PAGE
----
At level 6, you demonstrate your scientific competence and independence by devising and undertaking a piece of novel research which you present as a professional fully referenced scientific paper and in the form of an oral presentation of a poster. You also develop skills in bioinformatics, and further your development of plant physiology and plant interactions with microbes. Options permit you to develop a deeper understanding of bioinformatics or plant genetics.

“Science is all about playful juggling with ideas and trying to find and explain the unknown in our quest to generate new knowledge and ensure the survivability of our future generations. Recent developments in plant genetics research have opened up many new Pandora’s Boxes of pleasurable confusions and possibly new solutions to develop new and resilient crop plants which could withstand harsh environmental conditions to meet our growing food demands.”

Dr Naeem Syed, Plant Science Lecturer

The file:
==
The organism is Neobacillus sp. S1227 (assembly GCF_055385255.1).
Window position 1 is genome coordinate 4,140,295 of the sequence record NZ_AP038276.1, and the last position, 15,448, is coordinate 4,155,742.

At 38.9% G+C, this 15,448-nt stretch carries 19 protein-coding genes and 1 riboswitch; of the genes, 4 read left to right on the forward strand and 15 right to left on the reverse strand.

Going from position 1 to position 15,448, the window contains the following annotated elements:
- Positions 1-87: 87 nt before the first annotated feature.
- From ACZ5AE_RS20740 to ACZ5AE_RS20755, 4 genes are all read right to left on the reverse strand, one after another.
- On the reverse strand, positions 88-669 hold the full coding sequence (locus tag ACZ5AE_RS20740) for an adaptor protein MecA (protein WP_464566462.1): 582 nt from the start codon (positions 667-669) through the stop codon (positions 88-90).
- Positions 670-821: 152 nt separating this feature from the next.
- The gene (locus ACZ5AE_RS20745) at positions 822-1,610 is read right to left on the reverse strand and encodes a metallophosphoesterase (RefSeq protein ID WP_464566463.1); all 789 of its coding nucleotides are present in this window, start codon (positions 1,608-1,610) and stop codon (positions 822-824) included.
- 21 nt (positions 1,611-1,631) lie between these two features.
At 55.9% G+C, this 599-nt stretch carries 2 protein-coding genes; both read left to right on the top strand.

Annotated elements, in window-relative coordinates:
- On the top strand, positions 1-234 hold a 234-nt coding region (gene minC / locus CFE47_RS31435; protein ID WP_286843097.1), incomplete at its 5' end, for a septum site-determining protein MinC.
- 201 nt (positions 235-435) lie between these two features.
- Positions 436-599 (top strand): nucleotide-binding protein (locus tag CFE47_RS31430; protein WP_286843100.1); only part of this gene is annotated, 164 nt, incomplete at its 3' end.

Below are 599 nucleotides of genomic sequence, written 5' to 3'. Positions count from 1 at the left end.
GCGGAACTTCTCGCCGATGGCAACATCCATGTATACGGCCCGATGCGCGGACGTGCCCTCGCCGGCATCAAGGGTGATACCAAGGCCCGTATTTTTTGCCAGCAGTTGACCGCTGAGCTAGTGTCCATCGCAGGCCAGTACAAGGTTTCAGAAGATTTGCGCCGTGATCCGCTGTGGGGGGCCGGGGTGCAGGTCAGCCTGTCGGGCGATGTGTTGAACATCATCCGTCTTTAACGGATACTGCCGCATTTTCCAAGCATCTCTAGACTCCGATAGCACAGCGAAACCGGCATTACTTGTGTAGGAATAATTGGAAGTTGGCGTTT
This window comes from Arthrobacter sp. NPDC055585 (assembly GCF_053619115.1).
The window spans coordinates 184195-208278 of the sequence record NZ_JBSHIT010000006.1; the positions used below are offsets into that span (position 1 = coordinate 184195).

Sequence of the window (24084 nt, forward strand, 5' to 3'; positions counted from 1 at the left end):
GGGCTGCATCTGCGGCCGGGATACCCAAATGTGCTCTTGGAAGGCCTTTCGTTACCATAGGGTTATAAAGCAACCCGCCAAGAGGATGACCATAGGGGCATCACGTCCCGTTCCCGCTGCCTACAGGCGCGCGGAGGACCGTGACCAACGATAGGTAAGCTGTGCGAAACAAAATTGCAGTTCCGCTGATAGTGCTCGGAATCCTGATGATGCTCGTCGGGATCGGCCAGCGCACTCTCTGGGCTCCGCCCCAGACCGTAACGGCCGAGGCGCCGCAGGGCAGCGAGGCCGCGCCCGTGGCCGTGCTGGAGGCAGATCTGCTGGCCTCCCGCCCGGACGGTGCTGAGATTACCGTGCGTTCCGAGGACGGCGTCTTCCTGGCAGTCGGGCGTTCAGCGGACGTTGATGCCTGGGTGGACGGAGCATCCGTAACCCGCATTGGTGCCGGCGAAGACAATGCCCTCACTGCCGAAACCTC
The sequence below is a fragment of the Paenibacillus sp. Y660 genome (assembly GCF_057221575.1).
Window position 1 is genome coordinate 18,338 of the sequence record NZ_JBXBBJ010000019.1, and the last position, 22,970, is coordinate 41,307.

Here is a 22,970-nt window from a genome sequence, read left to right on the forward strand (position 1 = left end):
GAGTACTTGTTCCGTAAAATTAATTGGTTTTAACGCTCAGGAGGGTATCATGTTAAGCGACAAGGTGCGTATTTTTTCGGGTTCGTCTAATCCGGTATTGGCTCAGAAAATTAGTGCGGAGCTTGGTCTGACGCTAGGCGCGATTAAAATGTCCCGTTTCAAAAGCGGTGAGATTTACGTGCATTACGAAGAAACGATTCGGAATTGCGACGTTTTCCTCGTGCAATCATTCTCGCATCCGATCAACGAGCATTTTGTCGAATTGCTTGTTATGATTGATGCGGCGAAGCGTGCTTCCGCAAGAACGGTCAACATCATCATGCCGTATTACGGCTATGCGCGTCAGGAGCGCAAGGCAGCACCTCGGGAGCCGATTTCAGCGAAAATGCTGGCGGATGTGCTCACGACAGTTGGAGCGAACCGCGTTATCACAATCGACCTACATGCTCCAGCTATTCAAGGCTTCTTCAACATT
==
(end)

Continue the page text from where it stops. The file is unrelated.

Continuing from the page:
Core modules

Year 1

Biochemistry (20 credits)

The aim of this module is to introduce the basic concepts and chemical foundations of biochemistry and cell biology to develop an understanding of structure and function at the molecular level. This module prepares you for further study in more advanced cell and molecular modules

Diversity of Life (20 credits)

This module aims to equip you with a fundamental understanding of evolutionary relationships between living things, their shared evolutionary history and the physiological and anatomical features that groups of organisms have in common. The module also aims to develop skills in identification of organisms and the use of dichotomous keys

Genetics and Evolution (20 credits)

This level 4 module aims to give you the necessary background in genetics and evolutionary biology, providing broad knowledge of Mendelian genetics and the mechanisms of evolution, which are essential for the study of biological and environmental sciences.

Microbiology (20 credits)

This module aims to develop your aseptic microbiological skills and knowledge of the classification and uses of microorganisms. You develop independent research skills as you investigate the various disease issues that microorganisms can cause.

Science Skills and Introduction to Statistics (20 credits)

This module aims to develop the necessary background in science communication, skills and methods essential for the study of biological sciences. This module will also provide the background knowledge required for the Level 5 Data Handling module.